There’s a trend toward replacing or augmenting live guards with electronics at communities and facilities where security matters.
A big development near Ft. Lauderdale has made the switch, and so have communities near Tampa and Naples. Central station operators keep an eye on entry gates and swimming pools, sometimes with humorous results. Recently they ousted a group having an unauthorized after-hours swimming party in one community pool.
The trend is reported by Envera Systems of Boca Raton and Sarasota, which is pioneering the systems. The firm points out that a guard costs $120,000 or more per year. Envera does it for about half the cost. Cameras and two-way radios are faster in processing entry through gates — the company averaged 15 seconds response time per visitor last month, compared with minute or so for a guard. And it keeps a digital record of every visitor wherever its cameras are placed.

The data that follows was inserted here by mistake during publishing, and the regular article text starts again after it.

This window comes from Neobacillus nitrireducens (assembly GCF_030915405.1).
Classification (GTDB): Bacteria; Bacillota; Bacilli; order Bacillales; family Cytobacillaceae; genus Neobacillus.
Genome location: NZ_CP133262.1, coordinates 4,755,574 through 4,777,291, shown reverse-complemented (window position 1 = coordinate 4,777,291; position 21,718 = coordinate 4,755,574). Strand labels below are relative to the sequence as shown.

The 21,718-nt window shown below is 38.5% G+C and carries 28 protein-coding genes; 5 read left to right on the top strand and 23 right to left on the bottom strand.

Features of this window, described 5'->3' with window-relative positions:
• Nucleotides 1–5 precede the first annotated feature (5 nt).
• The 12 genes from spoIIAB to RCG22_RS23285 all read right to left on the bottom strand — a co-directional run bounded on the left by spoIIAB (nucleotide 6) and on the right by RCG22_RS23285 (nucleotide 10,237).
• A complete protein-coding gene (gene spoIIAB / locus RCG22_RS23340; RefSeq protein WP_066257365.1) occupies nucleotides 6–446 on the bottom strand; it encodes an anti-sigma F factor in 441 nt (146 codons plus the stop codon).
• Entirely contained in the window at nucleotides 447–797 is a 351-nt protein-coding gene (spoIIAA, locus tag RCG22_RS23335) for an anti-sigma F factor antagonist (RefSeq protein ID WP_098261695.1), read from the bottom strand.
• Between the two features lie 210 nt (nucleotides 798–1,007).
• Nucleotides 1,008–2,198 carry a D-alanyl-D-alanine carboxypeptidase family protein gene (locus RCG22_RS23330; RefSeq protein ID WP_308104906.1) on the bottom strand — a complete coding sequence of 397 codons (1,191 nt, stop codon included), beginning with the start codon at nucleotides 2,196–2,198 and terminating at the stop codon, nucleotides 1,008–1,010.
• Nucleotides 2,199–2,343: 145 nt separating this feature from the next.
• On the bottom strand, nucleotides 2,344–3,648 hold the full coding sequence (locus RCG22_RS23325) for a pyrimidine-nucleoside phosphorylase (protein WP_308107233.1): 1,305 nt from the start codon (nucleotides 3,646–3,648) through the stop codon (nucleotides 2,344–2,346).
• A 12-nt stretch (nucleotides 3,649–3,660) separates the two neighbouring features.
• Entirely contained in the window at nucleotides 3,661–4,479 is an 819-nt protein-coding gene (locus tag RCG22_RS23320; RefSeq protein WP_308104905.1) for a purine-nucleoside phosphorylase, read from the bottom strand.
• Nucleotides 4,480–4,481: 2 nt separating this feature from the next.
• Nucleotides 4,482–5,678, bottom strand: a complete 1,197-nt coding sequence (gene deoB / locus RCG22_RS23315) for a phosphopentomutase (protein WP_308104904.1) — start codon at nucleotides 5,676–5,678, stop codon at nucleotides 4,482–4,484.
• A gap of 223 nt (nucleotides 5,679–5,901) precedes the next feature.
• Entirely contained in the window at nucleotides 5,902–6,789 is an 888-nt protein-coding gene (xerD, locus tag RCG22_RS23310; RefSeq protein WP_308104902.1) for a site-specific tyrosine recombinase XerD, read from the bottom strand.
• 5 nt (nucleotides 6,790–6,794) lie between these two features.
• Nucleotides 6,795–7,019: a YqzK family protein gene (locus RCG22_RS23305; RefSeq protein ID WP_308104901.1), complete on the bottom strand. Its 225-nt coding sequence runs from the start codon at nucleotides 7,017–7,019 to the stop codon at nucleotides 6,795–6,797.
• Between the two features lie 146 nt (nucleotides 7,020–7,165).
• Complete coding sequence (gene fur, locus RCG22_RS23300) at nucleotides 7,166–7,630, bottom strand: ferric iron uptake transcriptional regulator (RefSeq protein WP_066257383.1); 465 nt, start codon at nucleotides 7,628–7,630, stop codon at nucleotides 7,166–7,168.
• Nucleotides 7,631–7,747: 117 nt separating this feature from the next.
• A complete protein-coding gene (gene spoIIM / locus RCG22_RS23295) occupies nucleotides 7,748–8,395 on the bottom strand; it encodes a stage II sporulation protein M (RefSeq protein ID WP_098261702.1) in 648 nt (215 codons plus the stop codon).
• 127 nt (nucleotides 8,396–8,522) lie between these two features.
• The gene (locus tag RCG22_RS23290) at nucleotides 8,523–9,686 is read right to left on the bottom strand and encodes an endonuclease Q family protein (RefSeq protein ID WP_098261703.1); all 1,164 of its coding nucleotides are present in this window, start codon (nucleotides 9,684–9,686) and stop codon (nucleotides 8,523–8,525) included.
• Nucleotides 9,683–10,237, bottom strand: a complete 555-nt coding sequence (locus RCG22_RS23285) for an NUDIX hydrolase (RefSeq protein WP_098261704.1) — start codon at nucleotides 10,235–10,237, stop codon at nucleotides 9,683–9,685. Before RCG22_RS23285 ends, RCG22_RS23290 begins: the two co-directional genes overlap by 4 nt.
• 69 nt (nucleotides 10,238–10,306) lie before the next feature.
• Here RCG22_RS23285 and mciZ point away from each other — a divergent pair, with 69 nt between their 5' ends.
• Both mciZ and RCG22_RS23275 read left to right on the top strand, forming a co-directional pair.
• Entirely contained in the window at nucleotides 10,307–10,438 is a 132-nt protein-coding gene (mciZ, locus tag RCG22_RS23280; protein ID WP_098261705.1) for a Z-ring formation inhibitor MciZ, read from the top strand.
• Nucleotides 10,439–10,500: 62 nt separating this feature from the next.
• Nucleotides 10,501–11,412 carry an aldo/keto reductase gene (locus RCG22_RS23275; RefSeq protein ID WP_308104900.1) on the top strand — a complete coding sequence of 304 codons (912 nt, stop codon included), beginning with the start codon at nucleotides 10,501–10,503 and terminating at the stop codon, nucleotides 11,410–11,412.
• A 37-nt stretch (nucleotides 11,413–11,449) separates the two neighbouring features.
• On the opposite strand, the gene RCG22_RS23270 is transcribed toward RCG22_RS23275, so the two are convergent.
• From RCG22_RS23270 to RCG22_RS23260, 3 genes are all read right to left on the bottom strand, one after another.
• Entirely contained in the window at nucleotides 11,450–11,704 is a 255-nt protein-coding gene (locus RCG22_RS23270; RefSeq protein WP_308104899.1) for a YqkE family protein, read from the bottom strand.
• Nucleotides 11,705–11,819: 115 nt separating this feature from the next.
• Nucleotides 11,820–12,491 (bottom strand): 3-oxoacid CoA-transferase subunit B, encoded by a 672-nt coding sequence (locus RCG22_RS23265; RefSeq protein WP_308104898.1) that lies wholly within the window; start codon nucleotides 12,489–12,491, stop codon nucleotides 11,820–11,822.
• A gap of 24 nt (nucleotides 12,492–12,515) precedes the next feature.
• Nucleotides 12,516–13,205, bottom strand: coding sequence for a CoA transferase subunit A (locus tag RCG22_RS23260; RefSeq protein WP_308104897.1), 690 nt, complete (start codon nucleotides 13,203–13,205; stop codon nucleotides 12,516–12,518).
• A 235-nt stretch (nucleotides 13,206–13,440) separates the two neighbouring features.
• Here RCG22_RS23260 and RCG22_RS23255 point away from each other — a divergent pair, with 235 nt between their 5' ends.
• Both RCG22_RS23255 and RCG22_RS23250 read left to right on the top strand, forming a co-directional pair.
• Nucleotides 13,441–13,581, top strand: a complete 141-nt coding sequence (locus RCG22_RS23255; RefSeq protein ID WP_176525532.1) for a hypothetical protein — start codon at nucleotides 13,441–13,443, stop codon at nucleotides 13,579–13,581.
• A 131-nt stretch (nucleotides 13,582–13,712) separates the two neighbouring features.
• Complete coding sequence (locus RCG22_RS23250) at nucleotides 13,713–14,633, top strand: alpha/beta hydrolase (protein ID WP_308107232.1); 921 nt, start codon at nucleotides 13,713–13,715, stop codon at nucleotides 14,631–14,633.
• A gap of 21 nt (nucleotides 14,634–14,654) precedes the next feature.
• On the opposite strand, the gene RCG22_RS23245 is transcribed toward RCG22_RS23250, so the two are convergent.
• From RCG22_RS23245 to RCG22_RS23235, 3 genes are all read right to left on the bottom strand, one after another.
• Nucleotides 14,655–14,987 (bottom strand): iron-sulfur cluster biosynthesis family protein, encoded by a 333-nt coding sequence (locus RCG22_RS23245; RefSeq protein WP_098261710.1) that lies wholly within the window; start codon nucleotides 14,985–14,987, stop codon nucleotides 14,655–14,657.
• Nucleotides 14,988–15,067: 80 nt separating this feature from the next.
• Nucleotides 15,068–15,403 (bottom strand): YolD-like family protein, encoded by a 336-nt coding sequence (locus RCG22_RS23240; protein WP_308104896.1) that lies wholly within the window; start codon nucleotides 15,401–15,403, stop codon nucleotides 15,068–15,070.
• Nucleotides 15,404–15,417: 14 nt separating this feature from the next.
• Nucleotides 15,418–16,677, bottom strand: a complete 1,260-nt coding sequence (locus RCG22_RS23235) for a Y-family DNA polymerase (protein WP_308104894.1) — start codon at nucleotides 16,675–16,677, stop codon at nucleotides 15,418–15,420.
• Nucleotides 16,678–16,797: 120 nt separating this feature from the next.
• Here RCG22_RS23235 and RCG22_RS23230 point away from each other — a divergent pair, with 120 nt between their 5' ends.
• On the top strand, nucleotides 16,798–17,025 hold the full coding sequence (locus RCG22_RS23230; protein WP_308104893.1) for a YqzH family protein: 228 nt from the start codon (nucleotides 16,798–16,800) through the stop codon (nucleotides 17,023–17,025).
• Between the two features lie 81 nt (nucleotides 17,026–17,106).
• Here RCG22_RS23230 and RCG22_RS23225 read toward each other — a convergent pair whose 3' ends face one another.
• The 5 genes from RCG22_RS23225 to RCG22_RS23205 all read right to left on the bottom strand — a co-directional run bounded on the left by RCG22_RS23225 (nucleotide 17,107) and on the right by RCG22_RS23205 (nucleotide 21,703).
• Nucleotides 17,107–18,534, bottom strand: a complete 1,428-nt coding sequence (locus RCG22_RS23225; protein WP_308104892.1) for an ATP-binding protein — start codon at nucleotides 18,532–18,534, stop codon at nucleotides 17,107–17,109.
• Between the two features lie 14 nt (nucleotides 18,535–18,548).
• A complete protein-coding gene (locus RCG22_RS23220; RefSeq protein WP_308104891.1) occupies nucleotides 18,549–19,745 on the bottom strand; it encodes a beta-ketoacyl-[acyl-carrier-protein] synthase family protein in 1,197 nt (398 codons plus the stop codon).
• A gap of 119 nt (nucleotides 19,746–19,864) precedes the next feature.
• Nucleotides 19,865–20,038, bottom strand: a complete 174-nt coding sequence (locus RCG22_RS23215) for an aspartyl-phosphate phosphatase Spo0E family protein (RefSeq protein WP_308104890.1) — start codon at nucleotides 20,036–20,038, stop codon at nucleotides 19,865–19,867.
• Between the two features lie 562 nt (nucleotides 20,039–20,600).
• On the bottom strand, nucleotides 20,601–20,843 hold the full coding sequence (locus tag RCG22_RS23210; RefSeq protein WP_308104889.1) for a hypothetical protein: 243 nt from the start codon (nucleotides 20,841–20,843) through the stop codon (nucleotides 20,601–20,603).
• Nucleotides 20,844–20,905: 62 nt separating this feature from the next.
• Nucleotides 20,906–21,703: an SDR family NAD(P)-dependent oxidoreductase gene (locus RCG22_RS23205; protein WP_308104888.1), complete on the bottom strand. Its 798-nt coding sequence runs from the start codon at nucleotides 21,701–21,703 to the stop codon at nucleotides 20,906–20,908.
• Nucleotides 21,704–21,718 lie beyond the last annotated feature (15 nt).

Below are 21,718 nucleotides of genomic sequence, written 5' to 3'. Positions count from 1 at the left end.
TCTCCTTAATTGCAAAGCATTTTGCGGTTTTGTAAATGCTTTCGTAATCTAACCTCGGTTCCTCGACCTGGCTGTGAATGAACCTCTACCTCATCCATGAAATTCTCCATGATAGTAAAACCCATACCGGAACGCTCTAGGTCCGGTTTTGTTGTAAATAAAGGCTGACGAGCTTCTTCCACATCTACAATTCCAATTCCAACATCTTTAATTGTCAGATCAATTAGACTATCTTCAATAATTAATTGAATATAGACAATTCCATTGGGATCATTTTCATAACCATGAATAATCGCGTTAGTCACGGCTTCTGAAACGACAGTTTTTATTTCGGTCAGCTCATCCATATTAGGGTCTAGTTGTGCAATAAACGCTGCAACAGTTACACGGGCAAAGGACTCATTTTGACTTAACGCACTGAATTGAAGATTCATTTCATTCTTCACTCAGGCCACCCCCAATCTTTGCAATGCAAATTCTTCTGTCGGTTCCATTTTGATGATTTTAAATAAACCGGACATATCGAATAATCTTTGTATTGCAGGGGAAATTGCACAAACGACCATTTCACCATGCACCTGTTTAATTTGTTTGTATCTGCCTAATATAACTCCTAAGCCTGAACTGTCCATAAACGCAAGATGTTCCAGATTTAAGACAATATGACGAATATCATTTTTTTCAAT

At an entry kiosk, video shows cars driving up, and audio permits a central station operator to greet the visitor and clear him or her. Then the central station professional opens the gate to allow entry. The system then stores details of the entry, along with images of the guest’s face and license tag. When there’s questionable activity, unauthorized entry, or damage to the gate or other property, video and audio can be replayed and even transmitted to law enforcement or insurance representatives.
The system is flexible enough to allow use of human guards part of the time. A community may decide to keep “live” guards during daytime hours, then shift to Envera at night so a live guard can patrol the community while knowing the gate is secured.
Similar systems help guard condominium entries and garages.